Mrs. Nguyen nodded, feeling the weight of the world pushing down on her, not an altogether alien feeling, though in a body much changed from the one in her youth, when she ran along riverbanks in South Vietnam, selling fish and candies to the villagers. Or when she was a young bride, barely out of childhood and already heavy with child, and with a husband locked away in a prison camp. But that was all before they made their frantic escape from Vietnam with Bao and Kim. Her younger brother, Bao. He was what, 14 when they left? So young, but already strong. Kim was just a toddler then. And now she had her own child. Had it been so long? She looked down at her wrinkled hands and stretched her rough, calloused feet, and listened to her ankles creak. In her childhood she was quick, lithe. Now she was a grandmother. Some days, she even walked with a limp, like her husband, rattling her cart along the corridors of the Evening Light Inn and looking very much a ghost next to the bright, smiling Mrs. Hernandez-Vargas.
On her way home from work, Mrs. Nguyen stopped at the grocery store and picked up a half cart’s worth of canned chicken soup. She wasn’t sure what compelled her to clip so many coupons since she couldn’t stand the stuff. In fact, if her doctor had not instructed her otherwise, she would have attempted to subsist on rice alone, like the monks in the pagoda near her village. But here, her doctor told her, in America, she needed meat. Such a sin.
Mrs. Nguyen pulled into her driveway in Springfield and parked behind her husband’s car. She had begged him that morning to leave work early and was pleased he had done so. 10 years ago he wouldn’t have listened to her request. Not even five years ago. How quickly things change. In the living room, crates filled with a year’s worth of newspapers lined the walls, stacked nearly to the ceiling, well above her head.The Washington Post. USA Today.The New York Times. The Wall Street Journal. The National Enquirer. Anything that held any information about the Y2K Bug. Boxes huddling around the old, beat-up sofas and underneath the side tables overflowed with magazines and even a few books she had never read. Somewhere she had even stowed three VHS cassette tapes smuggled out of the WETA building by a friend who cleaned the offices there. Everything was meticulously grouped by date, though she often wondered if she should have organized everything by the types of data she had gleaned instead. She found the appropriate crate and filed her newest acquisition away.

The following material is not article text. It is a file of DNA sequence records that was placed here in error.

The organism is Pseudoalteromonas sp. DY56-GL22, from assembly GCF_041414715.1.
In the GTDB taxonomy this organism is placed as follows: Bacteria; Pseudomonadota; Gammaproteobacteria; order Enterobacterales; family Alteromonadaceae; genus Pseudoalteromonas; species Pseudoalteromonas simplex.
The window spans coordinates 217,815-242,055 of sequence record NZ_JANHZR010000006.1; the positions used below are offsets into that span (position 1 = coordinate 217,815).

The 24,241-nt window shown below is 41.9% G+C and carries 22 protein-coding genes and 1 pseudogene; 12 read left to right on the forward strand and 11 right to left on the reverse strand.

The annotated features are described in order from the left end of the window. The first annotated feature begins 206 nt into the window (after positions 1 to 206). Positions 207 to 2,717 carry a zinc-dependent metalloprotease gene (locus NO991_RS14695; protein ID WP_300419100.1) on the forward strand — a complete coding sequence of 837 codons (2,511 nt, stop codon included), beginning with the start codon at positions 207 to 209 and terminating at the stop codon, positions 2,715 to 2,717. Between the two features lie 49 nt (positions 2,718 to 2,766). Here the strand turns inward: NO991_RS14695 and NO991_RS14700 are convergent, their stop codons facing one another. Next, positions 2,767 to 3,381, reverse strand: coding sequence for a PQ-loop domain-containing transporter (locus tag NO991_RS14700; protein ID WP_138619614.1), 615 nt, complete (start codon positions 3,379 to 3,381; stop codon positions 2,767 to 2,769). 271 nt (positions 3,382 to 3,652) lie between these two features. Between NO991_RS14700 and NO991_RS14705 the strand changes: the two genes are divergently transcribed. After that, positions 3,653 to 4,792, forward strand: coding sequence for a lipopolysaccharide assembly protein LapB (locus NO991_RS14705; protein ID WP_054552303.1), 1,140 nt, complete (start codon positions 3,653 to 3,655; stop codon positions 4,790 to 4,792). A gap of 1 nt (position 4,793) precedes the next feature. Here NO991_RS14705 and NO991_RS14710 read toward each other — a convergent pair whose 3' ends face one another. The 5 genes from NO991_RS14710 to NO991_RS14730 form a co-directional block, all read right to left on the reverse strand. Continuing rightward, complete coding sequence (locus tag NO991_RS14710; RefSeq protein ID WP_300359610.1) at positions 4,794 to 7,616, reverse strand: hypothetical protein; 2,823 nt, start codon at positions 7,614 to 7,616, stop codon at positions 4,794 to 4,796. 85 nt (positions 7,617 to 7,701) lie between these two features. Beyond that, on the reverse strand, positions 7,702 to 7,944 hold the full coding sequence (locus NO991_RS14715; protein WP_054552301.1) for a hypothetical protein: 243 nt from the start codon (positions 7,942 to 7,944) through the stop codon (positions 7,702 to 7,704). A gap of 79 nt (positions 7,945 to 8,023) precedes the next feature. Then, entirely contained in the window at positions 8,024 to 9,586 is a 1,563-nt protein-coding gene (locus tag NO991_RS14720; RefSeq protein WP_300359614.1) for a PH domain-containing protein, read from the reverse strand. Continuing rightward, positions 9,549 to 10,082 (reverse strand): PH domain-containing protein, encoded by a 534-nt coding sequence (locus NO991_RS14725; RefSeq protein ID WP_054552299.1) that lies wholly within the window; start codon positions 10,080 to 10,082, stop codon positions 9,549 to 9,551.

In the kitchen at the rear of the house, Mrs. Nguyen dropped the cans of soup into an empty box and set it with the other canned goods by the sliding glass door. She caught sight of her husband, Mr. Thanh Tran, as he climbed a ladder out of a large hole in the ground in the middle of the backyard. He picked up a bag of potatoes from the pile of supplies next to the hole and gingerly lowered himself onto the ladder and disappeared back down into the earth. Mrs. Nguyen zipped up her coat and carried a container filled with packages of instant macaroni and cheese into the backyard. She stood by the open hatch, which was camouflaged with grass and dirt, and waited for her husband to appear. The faint sound of shuffling boxes came from below, and as she peered into the dark, her breath blooming before her, she caught the glow of orange candlelight flickering against the packed dirt walls. The shuffling stopped, and a moment later, the top of Mr. Tran’s head appeared and he climbed up to her.
“Where are the boys?” she asked in Vietnamese when he reached her.
Mr. Tran raised his arms above his head and stretched his back before answering. His hair clung to his sweaty scalp. She imagined steam rising from his skin.
“Bobby’s in D.C. playing chess.”
Mr. Tran shrugged.
She nodded. “How did you get off so early?”
“I told them I was sick.”
“It’s cold. I’ll make you some tea.”
The phone was ringing when Mrs. Nguyen returned to the kitchen.
It was Kim. Mrs. Nguyen smiled. It was always nice to hear from her daughter, even in English. She sat at the kitchen table and answered in Vietnamese. “How are you? How’s Eugene and my granddaughter?”
“They’re fine. Wendy’s been running a fever, but it broke last night.” Kim’s Vietnamese was thick and awkward and she often had to switch to English. “How’s dad?”